Courtesy of Godoy Medical Forensics
For elderly and disabled persons to live independently in their home, they often seek aid from family or hired assistants. Sometimes this involves live-in caregivers, and other times, the caregiver comes in for a few hours at a time. The support provided typically involves the activities of daily living (ADL), such as cleaning, cooking, and bathing. At higher levels, care may involve assistance with medical tasks, such as injections for diabetics or dressing changes for wounds. Unless the caregiver is an independently hired nurse, the medical aspects of care are very limited.
Most states provide support to eligible applicants based on age or disability. For example, the program in California is through the Department of Social Services and is called In-Home Supportive Services (IHSS). Under this program, a non-medical person will come into the home of the recipient and assist them with common household duties, such as cooking, cleaning, and shopping. There are some mild “paramedical” tasks that may be authorized, such as checking blood sugar or giving injections, but training is required before they can be provided. California’s list of non-medical authorized tasks can be reviewed here and information on paramedical services is here. For more information on your state, a keyword search online is necessary. Family members may apply to become IHSS providers for reimbursement by the state.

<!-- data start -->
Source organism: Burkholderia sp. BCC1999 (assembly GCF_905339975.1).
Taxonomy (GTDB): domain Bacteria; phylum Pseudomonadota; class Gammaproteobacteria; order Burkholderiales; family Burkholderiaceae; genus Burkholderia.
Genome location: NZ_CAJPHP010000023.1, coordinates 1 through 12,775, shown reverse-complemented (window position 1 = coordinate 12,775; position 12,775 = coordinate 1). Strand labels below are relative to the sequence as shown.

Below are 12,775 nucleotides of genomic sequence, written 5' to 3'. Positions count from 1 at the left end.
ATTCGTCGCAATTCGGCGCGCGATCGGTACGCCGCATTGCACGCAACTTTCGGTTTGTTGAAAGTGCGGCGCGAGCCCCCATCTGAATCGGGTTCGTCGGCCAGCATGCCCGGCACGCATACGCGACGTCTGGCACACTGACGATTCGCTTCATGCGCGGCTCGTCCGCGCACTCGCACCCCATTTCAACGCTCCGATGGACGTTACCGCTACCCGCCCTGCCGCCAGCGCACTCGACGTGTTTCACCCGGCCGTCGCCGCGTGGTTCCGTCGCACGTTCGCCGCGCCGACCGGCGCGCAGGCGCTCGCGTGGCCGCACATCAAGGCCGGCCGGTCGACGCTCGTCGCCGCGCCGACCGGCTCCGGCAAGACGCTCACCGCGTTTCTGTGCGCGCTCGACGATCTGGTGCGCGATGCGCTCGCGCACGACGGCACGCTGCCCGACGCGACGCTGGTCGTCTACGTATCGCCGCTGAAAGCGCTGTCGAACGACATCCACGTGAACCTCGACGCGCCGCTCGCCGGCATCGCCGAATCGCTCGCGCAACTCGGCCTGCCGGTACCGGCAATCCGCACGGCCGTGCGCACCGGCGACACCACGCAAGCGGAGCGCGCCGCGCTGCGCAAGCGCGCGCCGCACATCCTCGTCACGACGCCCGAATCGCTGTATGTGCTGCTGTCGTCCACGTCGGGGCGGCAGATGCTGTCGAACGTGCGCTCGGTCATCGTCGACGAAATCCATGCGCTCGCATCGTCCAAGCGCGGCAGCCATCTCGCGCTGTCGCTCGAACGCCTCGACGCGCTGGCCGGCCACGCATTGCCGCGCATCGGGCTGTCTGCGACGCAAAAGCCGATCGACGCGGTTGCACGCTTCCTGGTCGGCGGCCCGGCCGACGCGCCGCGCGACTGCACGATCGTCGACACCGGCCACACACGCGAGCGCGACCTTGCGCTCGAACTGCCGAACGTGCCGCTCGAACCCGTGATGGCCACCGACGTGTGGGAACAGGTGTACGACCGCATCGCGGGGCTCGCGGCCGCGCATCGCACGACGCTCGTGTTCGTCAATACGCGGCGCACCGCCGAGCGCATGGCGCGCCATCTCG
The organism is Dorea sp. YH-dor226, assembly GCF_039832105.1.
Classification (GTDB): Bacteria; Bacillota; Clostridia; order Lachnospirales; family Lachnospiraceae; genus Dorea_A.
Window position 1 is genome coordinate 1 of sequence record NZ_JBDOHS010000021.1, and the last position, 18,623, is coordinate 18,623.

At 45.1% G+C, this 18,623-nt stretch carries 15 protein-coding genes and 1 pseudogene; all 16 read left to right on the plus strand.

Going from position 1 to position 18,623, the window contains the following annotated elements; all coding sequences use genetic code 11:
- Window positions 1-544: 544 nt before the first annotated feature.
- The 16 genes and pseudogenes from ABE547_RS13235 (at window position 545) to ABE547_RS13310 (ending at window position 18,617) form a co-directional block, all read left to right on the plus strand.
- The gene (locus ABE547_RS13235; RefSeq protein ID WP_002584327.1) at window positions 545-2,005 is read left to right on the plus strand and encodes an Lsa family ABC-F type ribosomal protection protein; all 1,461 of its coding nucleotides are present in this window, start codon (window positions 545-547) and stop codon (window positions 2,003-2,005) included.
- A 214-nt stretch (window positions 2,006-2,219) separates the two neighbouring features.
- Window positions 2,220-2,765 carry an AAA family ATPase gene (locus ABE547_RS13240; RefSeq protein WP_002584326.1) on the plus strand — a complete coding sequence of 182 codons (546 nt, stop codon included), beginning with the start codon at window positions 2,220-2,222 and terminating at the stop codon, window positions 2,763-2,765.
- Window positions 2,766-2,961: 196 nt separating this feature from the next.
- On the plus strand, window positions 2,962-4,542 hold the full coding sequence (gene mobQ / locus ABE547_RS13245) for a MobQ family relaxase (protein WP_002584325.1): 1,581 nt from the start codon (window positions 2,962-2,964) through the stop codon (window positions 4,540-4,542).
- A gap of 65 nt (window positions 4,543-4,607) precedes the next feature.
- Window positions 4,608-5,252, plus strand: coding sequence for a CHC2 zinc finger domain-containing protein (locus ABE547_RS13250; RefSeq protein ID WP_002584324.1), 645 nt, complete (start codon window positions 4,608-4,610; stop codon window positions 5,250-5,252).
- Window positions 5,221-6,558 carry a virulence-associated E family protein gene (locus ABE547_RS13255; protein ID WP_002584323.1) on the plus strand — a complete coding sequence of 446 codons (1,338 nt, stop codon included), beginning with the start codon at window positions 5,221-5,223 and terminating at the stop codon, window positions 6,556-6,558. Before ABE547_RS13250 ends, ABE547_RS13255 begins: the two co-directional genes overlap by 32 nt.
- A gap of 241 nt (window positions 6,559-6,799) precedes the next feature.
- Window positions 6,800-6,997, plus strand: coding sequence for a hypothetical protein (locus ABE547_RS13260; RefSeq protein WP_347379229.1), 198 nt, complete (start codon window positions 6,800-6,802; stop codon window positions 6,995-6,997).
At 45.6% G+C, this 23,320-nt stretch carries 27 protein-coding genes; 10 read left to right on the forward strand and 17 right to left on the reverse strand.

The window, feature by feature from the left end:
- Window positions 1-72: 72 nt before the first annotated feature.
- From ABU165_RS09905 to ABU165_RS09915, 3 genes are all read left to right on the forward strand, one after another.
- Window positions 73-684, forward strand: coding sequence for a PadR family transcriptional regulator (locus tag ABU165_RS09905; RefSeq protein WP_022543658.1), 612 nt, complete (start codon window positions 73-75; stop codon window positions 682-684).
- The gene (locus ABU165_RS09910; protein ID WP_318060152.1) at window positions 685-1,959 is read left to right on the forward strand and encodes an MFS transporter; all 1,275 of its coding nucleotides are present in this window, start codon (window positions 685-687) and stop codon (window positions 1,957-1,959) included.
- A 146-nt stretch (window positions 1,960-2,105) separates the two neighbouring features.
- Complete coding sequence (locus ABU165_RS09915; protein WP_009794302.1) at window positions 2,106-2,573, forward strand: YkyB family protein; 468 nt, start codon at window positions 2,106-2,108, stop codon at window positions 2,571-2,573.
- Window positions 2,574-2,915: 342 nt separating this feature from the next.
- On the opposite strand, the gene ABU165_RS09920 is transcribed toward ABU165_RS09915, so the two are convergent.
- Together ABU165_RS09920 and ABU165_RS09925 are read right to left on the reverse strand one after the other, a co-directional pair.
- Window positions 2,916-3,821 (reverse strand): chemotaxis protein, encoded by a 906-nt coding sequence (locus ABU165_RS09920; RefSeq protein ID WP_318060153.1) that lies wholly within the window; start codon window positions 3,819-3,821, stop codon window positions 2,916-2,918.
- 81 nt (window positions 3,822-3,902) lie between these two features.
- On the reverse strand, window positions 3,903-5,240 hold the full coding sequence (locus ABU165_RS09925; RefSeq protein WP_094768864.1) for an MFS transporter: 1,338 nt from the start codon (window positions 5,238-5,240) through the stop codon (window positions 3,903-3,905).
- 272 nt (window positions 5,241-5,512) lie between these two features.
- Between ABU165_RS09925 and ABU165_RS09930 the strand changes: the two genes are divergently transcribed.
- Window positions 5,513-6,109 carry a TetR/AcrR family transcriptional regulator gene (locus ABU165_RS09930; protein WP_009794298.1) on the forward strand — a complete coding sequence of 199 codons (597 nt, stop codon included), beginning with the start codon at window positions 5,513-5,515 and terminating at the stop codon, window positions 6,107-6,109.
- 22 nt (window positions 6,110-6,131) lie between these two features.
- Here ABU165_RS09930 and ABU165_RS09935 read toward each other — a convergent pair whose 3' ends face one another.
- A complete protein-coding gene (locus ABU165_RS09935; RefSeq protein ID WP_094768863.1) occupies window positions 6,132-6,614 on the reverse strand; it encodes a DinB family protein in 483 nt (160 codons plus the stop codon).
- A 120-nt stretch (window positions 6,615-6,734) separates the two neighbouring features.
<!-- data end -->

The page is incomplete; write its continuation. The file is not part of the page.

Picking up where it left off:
Whether training is required for the IHSS provider varies from state to state. If you take a moment to peruse the training content, you will see that it requires a high level of reading comprehension and much of it is in legal jargon/penal codes. I am sure the IHSS providers are of a wide variety of educational backgrounds but my sense is that most of them are not going to be able to read and understand a penal code. Even the definition of neglect and self-neglect under “Types of Abuse and Neglect” is at a 14-15th grade reading level. There are YouTube videos on how to fill out your timesheet, but none on any of the tasks expected, or on abuse or neglect.
So what is the responsibility of IHSS caregivers when it comes to abuse and/or neglect? Obviously, they should be reporting anything they see that is suspicious of abuse or neglect. Whether or not it is mandated will vary from state to state. In California, caregivers are mandatory reporters. Family members not under the umbrella of the IHSS program are not mandatory reporters, but under social etiquette, they should report any suspicions they have. Whether they are aware of how to report is an issue of training and education. In most cases, they will rely on medical providers to guide them when the patient is taken in to the doctor or hospital.